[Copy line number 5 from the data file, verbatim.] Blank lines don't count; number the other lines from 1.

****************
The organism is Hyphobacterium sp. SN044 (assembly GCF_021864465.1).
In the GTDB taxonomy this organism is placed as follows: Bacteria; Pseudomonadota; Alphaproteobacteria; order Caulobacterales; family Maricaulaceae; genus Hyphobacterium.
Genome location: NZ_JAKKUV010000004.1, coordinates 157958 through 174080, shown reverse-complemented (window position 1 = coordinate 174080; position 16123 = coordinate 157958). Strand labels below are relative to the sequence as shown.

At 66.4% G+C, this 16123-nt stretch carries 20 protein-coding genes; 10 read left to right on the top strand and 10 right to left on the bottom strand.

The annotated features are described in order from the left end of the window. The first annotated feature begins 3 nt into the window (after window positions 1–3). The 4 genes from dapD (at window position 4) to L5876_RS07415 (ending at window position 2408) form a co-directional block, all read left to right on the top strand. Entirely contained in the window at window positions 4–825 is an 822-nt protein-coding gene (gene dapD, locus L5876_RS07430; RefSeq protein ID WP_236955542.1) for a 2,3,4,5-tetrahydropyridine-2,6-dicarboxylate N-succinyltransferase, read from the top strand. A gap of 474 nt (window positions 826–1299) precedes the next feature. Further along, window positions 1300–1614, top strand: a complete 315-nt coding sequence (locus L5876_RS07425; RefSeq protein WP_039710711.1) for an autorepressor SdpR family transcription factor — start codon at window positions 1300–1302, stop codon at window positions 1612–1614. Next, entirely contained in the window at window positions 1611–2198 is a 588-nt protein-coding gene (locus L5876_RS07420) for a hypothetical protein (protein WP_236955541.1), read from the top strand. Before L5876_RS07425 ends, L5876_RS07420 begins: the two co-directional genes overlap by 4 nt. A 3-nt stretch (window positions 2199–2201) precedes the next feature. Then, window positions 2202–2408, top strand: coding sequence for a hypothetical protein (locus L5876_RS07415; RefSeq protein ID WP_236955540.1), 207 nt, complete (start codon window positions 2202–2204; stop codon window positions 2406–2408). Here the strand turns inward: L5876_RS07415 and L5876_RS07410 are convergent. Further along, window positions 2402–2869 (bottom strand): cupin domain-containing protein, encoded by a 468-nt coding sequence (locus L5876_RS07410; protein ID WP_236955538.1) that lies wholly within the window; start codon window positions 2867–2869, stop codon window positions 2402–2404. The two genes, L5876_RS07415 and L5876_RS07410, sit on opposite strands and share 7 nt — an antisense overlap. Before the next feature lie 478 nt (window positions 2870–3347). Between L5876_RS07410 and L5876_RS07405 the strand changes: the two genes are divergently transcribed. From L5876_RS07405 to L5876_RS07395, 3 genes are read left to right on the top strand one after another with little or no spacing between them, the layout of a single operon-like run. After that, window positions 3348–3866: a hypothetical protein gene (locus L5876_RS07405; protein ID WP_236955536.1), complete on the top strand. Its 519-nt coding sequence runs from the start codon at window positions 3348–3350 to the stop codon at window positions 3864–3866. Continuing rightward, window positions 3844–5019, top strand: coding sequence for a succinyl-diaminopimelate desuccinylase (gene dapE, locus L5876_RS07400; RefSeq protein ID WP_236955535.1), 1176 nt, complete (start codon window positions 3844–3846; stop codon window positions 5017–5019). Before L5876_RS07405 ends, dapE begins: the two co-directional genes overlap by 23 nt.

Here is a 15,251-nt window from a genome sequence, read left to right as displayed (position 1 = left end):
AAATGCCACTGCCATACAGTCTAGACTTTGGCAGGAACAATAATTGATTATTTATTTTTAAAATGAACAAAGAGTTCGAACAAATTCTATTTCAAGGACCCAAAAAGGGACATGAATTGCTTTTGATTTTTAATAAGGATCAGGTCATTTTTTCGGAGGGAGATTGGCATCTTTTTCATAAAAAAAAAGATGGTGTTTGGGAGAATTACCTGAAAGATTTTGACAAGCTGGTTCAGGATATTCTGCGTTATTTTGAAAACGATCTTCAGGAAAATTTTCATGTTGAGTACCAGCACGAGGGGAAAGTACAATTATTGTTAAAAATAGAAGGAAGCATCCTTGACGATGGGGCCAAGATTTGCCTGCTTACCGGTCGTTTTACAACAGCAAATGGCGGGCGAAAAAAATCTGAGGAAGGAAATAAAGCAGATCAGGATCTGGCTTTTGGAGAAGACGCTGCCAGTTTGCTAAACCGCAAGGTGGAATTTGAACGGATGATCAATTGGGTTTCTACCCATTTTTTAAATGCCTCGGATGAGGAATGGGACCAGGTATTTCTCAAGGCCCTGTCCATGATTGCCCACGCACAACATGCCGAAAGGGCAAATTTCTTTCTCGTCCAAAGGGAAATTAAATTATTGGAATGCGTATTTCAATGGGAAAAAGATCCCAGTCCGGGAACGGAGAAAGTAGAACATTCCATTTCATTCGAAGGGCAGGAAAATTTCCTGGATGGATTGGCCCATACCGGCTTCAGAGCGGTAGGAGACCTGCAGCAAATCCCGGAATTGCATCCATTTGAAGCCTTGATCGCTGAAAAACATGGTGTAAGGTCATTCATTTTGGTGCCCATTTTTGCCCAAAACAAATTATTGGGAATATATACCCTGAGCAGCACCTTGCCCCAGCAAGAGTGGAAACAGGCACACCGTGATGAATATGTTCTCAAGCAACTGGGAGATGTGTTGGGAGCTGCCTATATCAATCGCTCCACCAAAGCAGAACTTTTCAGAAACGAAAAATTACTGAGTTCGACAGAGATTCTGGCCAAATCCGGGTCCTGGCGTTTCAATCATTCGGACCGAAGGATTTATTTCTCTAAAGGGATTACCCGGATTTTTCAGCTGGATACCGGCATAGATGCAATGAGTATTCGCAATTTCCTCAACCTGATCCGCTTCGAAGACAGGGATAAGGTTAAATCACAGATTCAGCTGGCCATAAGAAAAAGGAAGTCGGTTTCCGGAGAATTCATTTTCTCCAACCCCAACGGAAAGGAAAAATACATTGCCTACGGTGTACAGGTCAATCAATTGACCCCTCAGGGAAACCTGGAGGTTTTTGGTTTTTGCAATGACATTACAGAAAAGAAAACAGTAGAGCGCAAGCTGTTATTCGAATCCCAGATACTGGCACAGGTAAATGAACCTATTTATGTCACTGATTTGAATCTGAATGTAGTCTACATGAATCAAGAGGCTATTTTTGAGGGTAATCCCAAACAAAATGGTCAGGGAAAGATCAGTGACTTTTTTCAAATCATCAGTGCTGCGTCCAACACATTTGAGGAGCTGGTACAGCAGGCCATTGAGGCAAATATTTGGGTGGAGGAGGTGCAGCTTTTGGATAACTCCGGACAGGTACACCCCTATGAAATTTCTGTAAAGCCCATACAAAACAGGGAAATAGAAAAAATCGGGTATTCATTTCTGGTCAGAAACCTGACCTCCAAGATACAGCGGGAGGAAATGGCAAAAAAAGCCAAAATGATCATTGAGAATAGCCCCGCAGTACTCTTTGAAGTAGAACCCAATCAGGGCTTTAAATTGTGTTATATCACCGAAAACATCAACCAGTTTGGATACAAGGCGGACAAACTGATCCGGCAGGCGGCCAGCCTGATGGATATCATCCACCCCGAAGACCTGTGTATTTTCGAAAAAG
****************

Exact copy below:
The annotated features are described in order from the left end of the window. The first annotated feature begins 3 nt into the window (after window positions 1–3). The 4 genes from dapD (at window position 4) to L5876_RS07415 (ending at window position 2408) form a co-directional block, all read left to right on the top strand. Entirely contained in the window at window positions 4–825 is an 822-nt protein-coding gene (gene dapD, locus L5876_RS07430; RefSeq protein ID WP_236955542.1) for a 2,3,4,5-tetrahydropyridine-2,6-dicarboxylate N-succinyltransferase, read from the top strand. A gap of 474 nt (window positions 826–1299) precedes the next feature. Further along, window positions 1300–1614, top strand: a complete 315-nt coding sequence (locus L5876_RS07425; RefSeq protein WP_039710711.1) for an autorepressor SdpR family transcription factor — start codon at window positions 1300–1302, stop codon at window positions 1612–1614. Next, entirely contained in the window at window positions 1611–2198 is a 588-nt protein-coding gene (locus L5876_RS07420) for a hypothetical protein (protein WP_236955541.1), read from the top strand. Before L5876_RS07425 ends, L5876_RS07420 begins: the two co-directional genes overlap by 4 nt. A 3-nt stretch (window positions 2199–2201) precedes the next feature. Then, window positions 2202–2408, top strand: coding sequence for a hypothetical protein (locus L5876_RS07415; RefSeq protein ID WP_236955540.1), 207 nt, complete (start codon window positions 2202–2204; stop codon window positions 2406–2408). Here the strand turns inward: L5876_RS07415 and L5876_RS07410 are convergent. Further along, window positions 2402–2869 (bottom strand): cupin domain-containing protein, encoded by a 468-nt coding sequence (locus L5876_RS07410; protein ID WP_236955538.1) that lies wholly within the window; start codon window positions 2867–2869, stop codon window positions 2402–2404. The two genes, L5876_RS07415 and L5876_RS07410, sit on opposite strands and share 7 nt — an antisense overlap. Before the next feature lie 478 nt (window positions 2870–3347). Between L5876_RS07410 and L5876_RS07405 the strand changes: the two genes are divergently transcribed. From L5876_RS07405 to L5876_RS07395, 3 genes are read left to right on the top strand one after another with little or no spacing between them, the layout of a single operon-like run. After that, window positions 3348–3866: a hypothetical protein gene (locus L5876_RS07405; protein ID WP_236955536.1), complete on the top strand. Its 519-nt coding sequence runs from the start codon at window positions 3348–3350 to the stop codon at window positions 3864–3866. Continuing rightward, window positions 3844–5019, top strand: coding sequence for a succinyl-diaminopimelate desuccinylase (gene dapE, locus L5876_RS07400; RefSeq protein ID WP_236955535.1), 1176 nt, complete (start codon window positions 3844–3846; stop codon window positions 5017–5019). Before L5876_RS07405 ends, dapE begins: the two co-directional genes overlap by 23 nt.